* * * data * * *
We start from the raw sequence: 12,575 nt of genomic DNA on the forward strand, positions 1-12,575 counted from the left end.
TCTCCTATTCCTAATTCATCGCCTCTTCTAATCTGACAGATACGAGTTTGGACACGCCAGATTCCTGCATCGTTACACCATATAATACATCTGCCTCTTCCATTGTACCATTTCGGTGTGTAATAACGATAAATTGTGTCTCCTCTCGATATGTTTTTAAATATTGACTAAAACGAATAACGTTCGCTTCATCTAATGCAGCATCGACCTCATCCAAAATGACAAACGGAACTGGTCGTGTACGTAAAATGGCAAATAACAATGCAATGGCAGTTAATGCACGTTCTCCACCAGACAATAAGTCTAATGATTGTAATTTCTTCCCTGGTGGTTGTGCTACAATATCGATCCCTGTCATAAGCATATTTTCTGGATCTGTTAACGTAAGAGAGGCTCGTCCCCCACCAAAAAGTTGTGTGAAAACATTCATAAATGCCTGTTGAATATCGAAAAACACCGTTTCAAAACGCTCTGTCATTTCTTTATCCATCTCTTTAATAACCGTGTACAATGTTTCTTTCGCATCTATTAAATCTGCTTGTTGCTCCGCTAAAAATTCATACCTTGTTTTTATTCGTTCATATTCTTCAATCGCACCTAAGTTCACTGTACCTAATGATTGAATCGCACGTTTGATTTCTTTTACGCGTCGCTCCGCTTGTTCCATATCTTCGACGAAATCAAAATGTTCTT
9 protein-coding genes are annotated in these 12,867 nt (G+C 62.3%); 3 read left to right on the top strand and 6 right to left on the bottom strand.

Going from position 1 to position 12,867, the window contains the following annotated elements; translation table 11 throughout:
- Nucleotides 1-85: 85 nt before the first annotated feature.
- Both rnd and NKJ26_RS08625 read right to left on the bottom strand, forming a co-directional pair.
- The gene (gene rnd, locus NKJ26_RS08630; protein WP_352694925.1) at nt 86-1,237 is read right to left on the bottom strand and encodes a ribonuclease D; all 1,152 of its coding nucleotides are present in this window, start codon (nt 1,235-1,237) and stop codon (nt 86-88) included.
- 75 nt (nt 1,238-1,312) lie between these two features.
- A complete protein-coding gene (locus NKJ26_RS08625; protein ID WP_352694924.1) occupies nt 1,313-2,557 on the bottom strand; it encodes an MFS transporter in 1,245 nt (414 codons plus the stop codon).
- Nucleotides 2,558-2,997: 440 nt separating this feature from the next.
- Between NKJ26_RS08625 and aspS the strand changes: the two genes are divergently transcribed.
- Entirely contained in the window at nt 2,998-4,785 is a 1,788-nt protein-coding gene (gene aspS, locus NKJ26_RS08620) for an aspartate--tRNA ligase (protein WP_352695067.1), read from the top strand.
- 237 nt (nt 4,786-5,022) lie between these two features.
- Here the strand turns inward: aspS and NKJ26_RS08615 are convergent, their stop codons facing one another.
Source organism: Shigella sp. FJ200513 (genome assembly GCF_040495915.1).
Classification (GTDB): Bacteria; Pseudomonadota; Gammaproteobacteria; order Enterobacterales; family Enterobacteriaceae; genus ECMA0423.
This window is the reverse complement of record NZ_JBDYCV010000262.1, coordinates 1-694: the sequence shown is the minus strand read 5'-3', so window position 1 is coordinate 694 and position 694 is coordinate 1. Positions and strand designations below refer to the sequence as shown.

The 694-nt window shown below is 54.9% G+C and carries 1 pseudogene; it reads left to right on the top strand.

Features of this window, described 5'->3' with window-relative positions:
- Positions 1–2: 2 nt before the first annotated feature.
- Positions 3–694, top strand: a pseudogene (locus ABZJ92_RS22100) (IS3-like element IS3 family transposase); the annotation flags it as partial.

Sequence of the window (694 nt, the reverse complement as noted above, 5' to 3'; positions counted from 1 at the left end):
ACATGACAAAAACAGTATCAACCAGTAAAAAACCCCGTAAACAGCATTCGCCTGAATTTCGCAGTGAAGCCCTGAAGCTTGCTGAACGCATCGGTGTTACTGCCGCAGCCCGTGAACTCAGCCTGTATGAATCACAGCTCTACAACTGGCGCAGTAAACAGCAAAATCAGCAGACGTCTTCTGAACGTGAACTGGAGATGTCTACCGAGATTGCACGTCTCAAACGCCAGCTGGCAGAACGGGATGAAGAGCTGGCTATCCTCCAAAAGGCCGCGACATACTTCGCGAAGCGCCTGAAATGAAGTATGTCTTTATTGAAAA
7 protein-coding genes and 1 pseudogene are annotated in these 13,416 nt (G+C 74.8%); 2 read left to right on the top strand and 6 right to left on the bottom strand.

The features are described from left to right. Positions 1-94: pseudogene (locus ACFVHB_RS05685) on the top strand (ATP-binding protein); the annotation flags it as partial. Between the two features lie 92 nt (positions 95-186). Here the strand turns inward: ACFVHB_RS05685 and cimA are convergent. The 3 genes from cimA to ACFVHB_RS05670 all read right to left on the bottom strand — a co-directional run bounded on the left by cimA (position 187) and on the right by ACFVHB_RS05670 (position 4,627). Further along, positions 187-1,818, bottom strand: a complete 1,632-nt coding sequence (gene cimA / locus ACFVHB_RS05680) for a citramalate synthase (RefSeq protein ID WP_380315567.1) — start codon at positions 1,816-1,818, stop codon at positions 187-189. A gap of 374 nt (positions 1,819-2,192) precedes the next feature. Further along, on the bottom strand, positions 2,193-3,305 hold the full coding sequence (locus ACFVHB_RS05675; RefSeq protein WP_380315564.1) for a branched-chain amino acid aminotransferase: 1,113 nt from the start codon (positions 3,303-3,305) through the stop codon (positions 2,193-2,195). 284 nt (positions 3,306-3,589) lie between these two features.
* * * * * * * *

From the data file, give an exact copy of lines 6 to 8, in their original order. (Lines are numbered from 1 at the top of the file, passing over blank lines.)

- Both rnd and NKJ26_RS08625 read right to left on the bottom strand, forming a co-directional pair.
- The gene (gene rnd, locus NKJ26_RS08630; protein WP_352694925.1) at nt 86-1,237 is read right to left on the bottom strand and encodes a ribonuclease D; all 1,152 of its coding nucleotides are present in this window, start codon (nt 1,235-1,237) and stop codon (nt 86-88) included.
- 75 nt (nt 1,238-1,312) lie between these two features.